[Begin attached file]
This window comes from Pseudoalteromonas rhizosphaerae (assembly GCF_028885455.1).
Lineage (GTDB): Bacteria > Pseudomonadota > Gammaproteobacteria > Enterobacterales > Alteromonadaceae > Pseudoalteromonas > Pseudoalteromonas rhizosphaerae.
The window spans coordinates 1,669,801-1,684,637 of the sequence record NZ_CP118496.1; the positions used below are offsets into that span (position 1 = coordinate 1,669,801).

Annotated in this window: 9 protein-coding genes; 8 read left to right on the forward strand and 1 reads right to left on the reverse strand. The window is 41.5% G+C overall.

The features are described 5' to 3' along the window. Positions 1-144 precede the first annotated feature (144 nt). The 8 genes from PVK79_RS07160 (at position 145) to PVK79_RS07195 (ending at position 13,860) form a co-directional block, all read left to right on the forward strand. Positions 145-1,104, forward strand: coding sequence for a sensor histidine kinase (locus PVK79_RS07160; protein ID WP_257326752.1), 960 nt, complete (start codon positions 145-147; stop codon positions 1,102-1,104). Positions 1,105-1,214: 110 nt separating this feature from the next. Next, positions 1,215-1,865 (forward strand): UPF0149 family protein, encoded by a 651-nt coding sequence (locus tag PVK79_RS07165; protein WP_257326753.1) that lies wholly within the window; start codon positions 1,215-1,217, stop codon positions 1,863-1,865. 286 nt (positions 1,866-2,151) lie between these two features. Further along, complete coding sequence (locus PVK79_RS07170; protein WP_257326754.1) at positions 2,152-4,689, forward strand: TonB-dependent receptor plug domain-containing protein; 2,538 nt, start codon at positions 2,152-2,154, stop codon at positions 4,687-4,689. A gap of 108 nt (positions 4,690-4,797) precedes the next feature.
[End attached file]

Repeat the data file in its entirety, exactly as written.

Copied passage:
This window comes from Pseudoalteromonas rhizosphaerae (assembly GCF_028885455.1).
Lineage (GTDB): Bacteria > Pseudomonadota > Gammaproteobacteria > Enterobacterales > Alteromonadaceae > Pseudoalteromonas > Pseudoalteromonas rhizosphaerae.
The window spans coordinates 1,669,801-1,684,637 of the sequence record NZ_CP118496.1; the positions used below are offsets into that span (position 1 = coordinate 1,669,801).

Annotated in this window: 9 protein-coding genes; 8 read left to right on the forward strand and 1 reads right to left on the reverse strand. The window is 41.5% G+C overall.

The features are described 5' to 3' along the window. Positions 1-144 precede the first annotated feature (144 nt). The 8 genes from PVK79_RS07160 (at position 145) to PVK79_RS07195 (ending at position 13,860) form a co-directional block, all read left to right on the forward strand. Positions 145-1,104, forward strand: coding sequence for a sensor histidine kinase (locus PVK79_RS07160; protein ID WP_257326752.1), 960 nt, complete (start codon positions 145-147; stop codon positions 1,102-1,104). Positions 1,105-1,214: 110 nt separating this feature from the next. Next, positions 1,215-1,865 (forward strand): UPF0149 family protein, encoded by a 651-nt coding sequence (locus tag PVK79_RS07165; protein WP_257326753.1) that lies wholly within the window; start codon positions 1,215-1,217, stop codon positions 1,863-1,865. 286 nt (positions 1,866-2,151) lie between these two features. Further along, complete coding sequence (locus PVK79_RS07170; protein WP_257326754.1) at positions 2,152-4,689, forward strand: TonB-dependent receptor plug domain-containing protein; 2,538 nt, start codon at positions 2,152-2,154, stop codon at positions 4,687-4,689. A gap of 108 nt (positions 4,690-4,797) precedes the next feature.